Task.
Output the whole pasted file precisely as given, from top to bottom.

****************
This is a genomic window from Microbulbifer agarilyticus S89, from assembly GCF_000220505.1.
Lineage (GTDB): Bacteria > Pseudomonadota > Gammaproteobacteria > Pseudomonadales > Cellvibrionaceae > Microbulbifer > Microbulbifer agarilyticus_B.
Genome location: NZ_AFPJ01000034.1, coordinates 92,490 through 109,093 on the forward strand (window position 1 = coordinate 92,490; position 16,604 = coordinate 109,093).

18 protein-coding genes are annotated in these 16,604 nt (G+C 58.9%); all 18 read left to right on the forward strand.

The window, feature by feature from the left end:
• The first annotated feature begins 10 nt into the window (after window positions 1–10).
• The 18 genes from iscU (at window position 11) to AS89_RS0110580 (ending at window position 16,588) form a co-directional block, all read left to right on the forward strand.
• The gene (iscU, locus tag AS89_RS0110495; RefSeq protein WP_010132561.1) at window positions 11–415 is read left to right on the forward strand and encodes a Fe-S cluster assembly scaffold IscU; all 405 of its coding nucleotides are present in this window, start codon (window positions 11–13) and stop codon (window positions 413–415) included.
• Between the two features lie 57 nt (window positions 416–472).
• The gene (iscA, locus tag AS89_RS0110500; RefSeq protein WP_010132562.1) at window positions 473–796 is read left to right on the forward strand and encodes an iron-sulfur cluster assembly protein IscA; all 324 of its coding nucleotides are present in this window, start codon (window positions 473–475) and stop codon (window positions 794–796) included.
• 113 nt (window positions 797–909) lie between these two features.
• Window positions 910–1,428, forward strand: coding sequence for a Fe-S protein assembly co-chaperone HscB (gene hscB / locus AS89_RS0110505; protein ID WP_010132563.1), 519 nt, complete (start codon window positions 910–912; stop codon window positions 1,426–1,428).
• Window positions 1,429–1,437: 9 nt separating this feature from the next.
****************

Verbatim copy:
This is a genomic window from Microbulbifer agarilyticus S89, from assembly GCF_000220505.1.
Lineage (GTDB): Bacteria > Pseudomonadota > Gammaproteobacteria > Pseudomonadales > Cellvibrionaceae > Microbulbifer > Microbulbifer agarilyticus_B.
Genome location: NZ_AFPJ01000034.1, coordinates 92,490 through 109,093 on the forward strand (window position 1 = coordinate 92,490; position 16,604 = coordinate 109,093).

18 protein-coding genes are annotated in these 16,604 nt (G+C 58.9%); all 18 read left to right on the forward strand.

The window, feature by feature from the left end:
• The first annotated feature begins 10 nt into the window (after window positions 1–10).
• The 18 genes from iscU (at window position 11) to AS89_RS0110580 (ending at window position 16,588) form a co-directional block, all read left to right on the forward strand.
• The gene (iscU, locus tag AS89_RS0110495; RefSeq protein WP_010132561.1) at window positions 11–415 is read left to right on the forward strand and encodes a Fe-S cluster assembly scaffold IscU; all 405 of its coding nucleotides are present in this window, start codon (window positions 11–13) and stop codon (window positions 413–415) included.
• Between the two features lie 57 nt (window positions 416–472).
• The gene (iscA, locus tag AS89_RS0110500; RefSeq protein WP_010132562.1) at window positions 473–796 is read left to right on the forward strand and encodes an iron-sulfur cluster assembly protein IscA; all 324 of its coding nucleotides are present in this window, start codon (window positions 473–475) and stop codon (window positions 794–796) included.
• 113 nt (window positions 797–909) lie between these two features.
• Window positions 910–1,428, forward strand: coding sequence for a Fe-S protein assembly co-chaperone HscB (gene hscB / locus AS89_RS0110505; protein ID WP_010132563.1), 519 nt, complete (start codon window positions 910–912; stop codon window positions 1,426–1,428).
• Window positions 1,429–1,437: 9 nt separating this feature from the next.